Ask Your Question

Can I define a function from a list of values?

asked 2010-12-16 09:04:22 +0200

chaesloc gravatar image


I am doing numerical integration. If I define the resulting function as a list of values, I have to keep track of both the number of values and the distance between them. This also makes showing the domain on a plot more annoying. Could I instead define a function object from the list of values? In other words, I need an array whose index is not necessarily integer. And I need to be able to plot it over a range.


edit retag flag offensive close merge delete


Could you be more specific? Are the points uniformly spaced? Do you need to interpolate the values of the function? If you use floats for indices in, say, a dictionary, rounding errors will cause trouble, so I don't see how you could use non-integer indices...

pangard gravatar imagepangard ( 2010-12-16 10:11:44 +0200 )edit

2 Answers

Sort by ยป oldest newest most voted

answered 2010-12-16 14:26:28 +0200

niles gravatar image

Just after posting my other answer, I noticed that sage does include functionality for generating 3D plots from lists of data: see list_plot3d. Perhaps by looking at the code you can see what interpolation function is being used, and use that instead of the naive interpolation wrote above.

edit flag offensive delete link more

answered 2010-12-16 14:24:15 +0200

niles gravatar image

The best idea I can come up with is to write a new function which interpolates between the values in your list. Here's one easy (and probably too slow) example using linear interpolation:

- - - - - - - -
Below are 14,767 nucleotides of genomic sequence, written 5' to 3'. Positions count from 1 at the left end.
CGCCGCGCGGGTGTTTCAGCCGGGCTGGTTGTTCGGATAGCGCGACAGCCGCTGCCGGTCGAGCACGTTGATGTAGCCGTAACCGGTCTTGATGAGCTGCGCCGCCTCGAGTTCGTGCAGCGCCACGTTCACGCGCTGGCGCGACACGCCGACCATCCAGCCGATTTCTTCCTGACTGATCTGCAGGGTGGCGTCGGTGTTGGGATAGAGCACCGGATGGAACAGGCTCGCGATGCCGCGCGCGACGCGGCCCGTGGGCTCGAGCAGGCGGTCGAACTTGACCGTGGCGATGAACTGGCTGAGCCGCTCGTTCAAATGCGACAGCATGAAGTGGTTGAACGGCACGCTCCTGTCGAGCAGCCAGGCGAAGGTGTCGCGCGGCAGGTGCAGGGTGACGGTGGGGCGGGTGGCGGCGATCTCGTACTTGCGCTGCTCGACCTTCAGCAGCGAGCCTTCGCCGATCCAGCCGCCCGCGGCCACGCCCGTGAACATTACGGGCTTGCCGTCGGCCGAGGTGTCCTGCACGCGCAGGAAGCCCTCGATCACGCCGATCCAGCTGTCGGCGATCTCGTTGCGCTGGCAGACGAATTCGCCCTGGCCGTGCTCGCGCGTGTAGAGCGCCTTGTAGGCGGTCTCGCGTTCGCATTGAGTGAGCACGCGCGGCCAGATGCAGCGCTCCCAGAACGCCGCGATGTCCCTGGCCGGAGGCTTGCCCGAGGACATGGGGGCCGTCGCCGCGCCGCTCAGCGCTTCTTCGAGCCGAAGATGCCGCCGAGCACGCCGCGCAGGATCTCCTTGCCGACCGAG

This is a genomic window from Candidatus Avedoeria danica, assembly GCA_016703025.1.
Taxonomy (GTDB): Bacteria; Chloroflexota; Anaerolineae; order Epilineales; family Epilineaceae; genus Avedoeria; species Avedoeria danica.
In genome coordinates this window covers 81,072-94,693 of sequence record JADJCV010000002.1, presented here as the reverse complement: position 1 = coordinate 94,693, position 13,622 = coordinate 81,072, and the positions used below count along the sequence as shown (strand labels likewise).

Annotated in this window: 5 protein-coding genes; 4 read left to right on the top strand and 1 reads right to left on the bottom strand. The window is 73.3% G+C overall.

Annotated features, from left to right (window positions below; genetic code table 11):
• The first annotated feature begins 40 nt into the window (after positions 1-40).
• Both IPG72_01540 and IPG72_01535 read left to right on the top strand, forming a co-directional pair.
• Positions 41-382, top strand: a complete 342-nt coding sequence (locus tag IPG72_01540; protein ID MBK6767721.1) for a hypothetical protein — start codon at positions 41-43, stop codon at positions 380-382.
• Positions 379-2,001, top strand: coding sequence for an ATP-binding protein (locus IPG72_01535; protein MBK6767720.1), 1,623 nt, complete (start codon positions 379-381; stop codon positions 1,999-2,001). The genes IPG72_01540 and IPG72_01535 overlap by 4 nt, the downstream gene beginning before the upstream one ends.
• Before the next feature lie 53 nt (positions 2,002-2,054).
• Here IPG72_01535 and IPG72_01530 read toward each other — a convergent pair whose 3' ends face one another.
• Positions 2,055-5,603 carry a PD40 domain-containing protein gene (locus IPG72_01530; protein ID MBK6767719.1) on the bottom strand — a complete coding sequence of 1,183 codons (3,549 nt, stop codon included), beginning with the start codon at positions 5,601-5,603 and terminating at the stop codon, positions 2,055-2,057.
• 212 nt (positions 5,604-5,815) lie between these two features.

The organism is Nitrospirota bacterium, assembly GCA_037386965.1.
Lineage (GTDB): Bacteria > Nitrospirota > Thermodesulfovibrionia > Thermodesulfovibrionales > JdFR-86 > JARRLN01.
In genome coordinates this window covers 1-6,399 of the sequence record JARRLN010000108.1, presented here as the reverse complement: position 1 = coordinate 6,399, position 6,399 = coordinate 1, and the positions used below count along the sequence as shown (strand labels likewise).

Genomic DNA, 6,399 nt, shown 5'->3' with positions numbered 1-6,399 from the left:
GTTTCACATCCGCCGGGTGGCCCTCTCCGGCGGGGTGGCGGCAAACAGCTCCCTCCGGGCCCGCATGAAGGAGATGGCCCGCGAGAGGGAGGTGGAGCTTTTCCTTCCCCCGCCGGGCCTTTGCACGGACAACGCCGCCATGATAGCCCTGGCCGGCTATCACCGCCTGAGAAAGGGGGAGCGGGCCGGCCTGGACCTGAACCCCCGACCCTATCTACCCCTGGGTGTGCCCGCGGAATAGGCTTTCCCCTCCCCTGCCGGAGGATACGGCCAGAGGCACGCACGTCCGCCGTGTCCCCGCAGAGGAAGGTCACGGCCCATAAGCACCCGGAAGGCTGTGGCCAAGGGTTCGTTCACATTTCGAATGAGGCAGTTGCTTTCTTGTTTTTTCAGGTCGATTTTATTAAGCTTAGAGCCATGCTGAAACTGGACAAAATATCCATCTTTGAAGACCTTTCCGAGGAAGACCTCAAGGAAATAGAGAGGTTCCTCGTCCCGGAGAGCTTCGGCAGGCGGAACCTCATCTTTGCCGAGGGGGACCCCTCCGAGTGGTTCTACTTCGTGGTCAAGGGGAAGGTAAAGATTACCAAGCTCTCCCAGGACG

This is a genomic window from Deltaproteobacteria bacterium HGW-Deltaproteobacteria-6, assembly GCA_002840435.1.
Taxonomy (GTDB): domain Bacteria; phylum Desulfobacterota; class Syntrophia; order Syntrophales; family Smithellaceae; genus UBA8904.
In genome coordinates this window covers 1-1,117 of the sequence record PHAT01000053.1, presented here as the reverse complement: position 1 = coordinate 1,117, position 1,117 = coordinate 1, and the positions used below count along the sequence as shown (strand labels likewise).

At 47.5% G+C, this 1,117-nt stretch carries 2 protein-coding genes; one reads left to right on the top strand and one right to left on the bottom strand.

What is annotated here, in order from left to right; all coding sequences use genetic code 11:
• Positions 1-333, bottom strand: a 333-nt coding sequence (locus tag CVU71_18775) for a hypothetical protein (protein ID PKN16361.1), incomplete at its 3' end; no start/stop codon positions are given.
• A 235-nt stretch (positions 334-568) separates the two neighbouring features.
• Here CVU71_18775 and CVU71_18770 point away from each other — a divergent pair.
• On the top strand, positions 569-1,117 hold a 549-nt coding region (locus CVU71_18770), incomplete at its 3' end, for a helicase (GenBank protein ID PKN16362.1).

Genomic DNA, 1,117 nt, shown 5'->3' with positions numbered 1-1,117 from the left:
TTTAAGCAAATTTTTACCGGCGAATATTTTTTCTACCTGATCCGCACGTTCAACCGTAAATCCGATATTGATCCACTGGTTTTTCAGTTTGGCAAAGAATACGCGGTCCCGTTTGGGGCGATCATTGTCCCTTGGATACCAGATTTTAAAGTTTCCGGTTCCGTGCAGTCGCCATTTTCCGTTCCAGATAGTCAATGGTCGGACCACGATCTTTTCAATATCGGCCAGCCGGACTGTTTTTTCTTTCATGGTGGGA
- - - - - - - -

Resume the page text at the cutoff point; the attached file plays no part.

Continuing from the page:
def interpolate_num_func(x, num_dict):
    if x in num_dict.keys():
        return num_func[x]

    K = num_dict.keys()

    # outside the range of inputs, return the first or last value
    if x < K[0]:
        return num_dict[K[0]]
    if x > K[-1]:
        return num_dict[K[-1]]

    # step through the known values until we find the two which x is between
    for i in range(1,len(K)-1):
        A = num_dict[K[i]]
        B = num_dict[K[i+1]]
        if x > K[i] and x < K[i+1]:
            t = (x-K[i])/(K[i+1]-K[i])
            return t*A + (1-t)*B # interpolate linearly

Now let's make a dict of data to plot: the keys are 'inputs' -- random numbers between 0 and 1; the values are 'outputs' -- random numbers between 0 and 10.

rand_dict = dict((random(),randrange(0,10)) for a in range(15))

And now plot the function:

plot(lambda t: interpolate_num_func(t,rand_dict),t,0,1)
edit flag offensive delete link more


Thanks! This is exactly what I was looking for.

chaesloc gravatar imagechaesloc ( 2010-12-19 20:12:41 +0200 )edit

Your Answer

Please start posting anonymously - your entry will be published after you log in or create a new account.

Add Answer

Question Tools


Asked: 2010-12-16 09:04:22 +0200

Seen: 848 times

Last updated: Dec 16 '10